A new personal injury service, launched today by leading personal injury silk Andrew Ritchie QC, aims to “break the dam” that has led the sector to fall behind others in its use of arbitration.
Mr Ritchie said the Personal Injury claims Arbitration Service (PIcARBS) was designed for claims worth over £50,000, but was particularly useful for larger claims, which had been hit especially hard by enhanced court fees.
The QC, chairman of the Personal Injury Bar Association, said 15 other silks had already signed up to PIcARBS. He said that although the personal injury sector was “very vital”, it suffered from inertia.
“It has not done what the shipping people, or the building people or the commercial people have done. There is no personal injury court of arbitration.
“The pre-action protocol expressly says that ADR should be considered by the parties, including arbitration.”
Mr Ritchie said the root cause of problems with personal injury litigation was the change to the overriding objective initiated by Lord Justice Jackson, and the importance now put on convenience for the court.
“Since Denton, there have been fewer strikings-out, but there is still a lot of technical point taking. Lawyers have to make applications in advance for extensions, leading to masses of paperwork. Mitchell and Denton are responsible for hundreds of meaningless applications to district judges and masters.”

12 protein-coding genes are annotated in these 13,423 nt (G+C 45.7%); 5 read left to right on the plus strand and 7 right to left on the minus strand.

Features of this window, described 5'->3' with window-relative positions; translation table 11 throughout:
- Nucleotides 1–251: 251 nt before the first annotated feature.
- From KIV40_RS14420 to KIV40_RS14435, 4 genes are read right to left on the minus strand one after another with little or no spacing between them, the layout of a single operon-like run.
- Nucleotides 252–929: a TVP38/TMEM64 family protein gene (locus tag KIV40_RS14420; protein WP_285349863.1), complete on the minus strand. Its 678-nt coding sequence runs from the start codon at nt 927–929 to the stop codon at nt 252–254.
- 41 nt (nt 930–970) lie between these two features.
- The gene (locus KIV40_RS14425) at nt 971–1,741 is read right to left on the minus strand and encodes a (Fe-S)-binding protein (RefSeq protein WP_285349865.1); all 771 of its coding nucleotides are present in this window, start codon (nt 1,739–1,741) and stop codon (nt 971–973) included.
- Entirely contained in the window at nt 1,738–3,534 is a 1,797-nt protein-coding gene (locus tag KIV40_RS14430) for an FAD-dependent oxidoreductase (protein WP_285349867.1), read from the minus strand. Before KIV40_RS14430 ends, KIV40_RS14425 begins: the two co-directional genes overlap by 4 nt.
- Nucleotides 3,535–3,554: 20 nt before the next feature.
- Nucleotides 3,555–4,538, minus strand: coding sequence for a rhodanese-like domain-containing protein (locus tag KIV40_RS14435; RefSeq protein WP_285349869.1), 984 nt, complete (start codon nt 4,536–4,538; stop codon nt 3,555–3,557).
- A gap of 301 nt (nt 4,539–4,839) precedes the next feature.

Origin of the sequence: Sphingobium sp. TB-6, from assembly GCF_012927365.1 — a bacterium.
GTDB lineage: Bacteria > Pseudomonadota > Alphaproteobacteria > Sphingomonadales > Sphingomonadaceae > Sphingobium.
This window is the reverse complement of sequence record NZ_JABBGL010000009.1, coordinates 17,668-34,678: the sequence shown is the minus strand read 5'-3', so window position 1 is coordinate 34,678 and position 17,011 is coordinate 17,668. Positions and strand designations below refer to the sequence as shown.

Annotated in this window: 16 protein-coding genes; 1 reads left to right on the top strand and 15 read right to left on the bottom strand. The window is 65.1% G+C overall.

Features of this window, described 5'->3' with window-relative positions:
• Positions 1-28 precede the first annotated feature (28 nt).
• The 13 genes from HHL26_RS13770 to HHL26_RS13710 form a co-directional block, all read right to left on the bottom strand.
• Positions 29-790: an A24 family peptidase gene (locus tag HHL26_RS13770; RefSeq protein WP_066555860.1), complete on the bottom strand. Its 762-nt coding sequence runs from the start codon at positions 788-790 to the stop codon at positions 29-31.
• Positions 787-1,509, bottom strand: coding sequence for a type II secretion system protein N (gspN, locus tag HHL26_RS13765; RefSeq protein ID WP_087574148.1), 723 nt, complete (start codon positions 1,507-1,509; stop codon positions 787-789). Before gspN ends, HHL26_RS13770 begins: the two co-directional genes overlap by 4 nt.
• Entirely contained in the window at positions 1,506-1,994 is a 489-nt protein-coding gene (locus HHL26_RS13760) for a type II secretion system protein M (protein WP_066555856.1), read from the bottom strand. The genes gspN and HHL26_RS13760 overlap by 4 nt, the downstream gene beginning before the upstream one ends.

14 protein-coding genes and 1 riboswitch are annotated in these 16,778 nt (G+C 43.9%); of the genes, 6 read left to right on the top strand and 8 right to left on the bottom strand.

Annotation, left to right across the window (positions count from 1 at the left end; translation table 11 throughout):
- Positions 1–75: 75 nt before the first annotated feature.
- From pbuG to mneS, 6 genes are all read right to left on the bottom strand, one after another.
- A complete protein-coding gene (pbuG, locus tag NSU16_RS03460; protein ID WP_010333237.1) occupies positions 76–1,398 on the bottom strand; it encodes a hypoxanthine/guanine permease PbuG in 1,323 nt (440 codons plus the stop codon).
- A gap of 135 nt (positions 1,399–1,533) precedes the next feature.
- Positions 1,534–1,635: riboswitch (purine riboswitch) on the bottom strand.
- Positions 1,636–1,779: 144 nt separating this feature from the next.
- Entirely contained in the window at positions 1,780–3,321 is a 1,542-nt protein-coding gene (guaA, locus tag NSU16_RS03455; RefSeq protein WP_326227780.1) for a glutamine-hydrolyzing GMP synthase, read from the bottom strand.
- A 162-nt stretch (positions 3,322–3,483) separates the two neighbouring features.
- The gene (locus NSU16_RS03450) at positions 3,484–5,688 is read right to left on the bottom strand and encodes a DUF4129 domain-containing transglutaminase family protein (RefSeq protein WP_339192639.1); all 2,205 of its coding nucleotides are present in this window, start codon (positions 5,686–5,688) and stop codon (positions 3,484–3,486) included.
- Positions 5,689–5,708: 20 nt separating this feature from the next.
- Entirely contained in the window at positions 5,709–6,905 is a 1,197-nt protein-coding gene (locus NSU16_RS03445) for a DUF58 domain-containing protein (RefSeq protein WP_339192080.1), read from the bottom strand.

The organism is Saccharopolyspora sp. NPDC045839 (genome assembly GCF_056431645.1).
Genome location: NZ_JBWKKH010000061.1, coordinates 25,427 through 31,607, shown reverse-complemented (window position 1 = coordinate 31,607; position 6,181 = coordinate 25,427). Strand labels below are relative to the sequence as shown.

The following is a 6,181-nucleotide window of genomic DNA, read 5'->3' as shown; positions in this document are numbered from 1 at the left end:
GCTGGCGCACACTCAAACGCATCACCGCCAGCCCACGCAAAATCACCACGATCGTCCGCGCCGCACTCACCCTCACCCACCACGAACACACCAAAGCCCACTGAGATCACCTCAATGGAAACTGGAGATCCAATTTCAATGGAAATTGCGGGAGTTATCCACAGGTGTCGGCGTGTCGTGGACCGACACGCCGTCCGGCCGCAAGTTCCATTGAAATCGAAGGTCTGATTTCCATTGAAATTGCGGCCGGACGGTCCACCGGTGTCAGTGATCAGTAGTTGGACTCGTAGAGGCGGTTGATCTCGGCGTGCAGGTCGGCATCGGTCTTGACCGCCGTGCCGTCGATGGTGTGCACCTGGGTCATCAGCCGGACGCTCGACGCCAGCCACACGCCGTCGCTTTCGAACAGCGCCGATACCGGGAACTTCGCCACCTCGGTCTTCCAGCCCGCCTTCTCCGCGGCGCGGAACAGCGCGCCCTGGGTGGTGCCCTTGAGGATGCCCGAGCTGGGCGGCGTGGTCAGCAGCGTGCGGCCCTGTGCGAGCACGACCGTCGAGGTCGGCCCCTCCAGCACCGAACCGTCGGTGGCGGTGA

On the courts, he said: “Instead of a taxpayer-funded service, there is now a service we have to pay for and, with enhanced fees, we are now having to pay for the family courts as well.”
Mr Ritchie said that, with PIcARBs, there were no Mitchell strike-outs, no costs budgeting and no court fees. All its arbitrators were specialist QCs, rather than district or circuit judges with no PI experience.
Parties would be charged £1,600 plus VAT to cover their entry to the system, the signing up of an arbitrator, opening their individual user home page and providing e-filing for the duration of the arbitration.
PIcARBS is owned by a limited company of the same name, of which Mr Ritchie is the only director, but it is non-profit making, meaning that the £1,600 fee would be reduced if enough cases went through the system.
Mr Ritchie said he had discussed the arbitration service with insurers during the past year and with the NHSLA, and he hoped that both would eventually come on board.
“This is a three-year project for me,” he added. “In the next three years the dam will break. It will either be the NHSLA or an insurer, and there will suddenly be a rush.”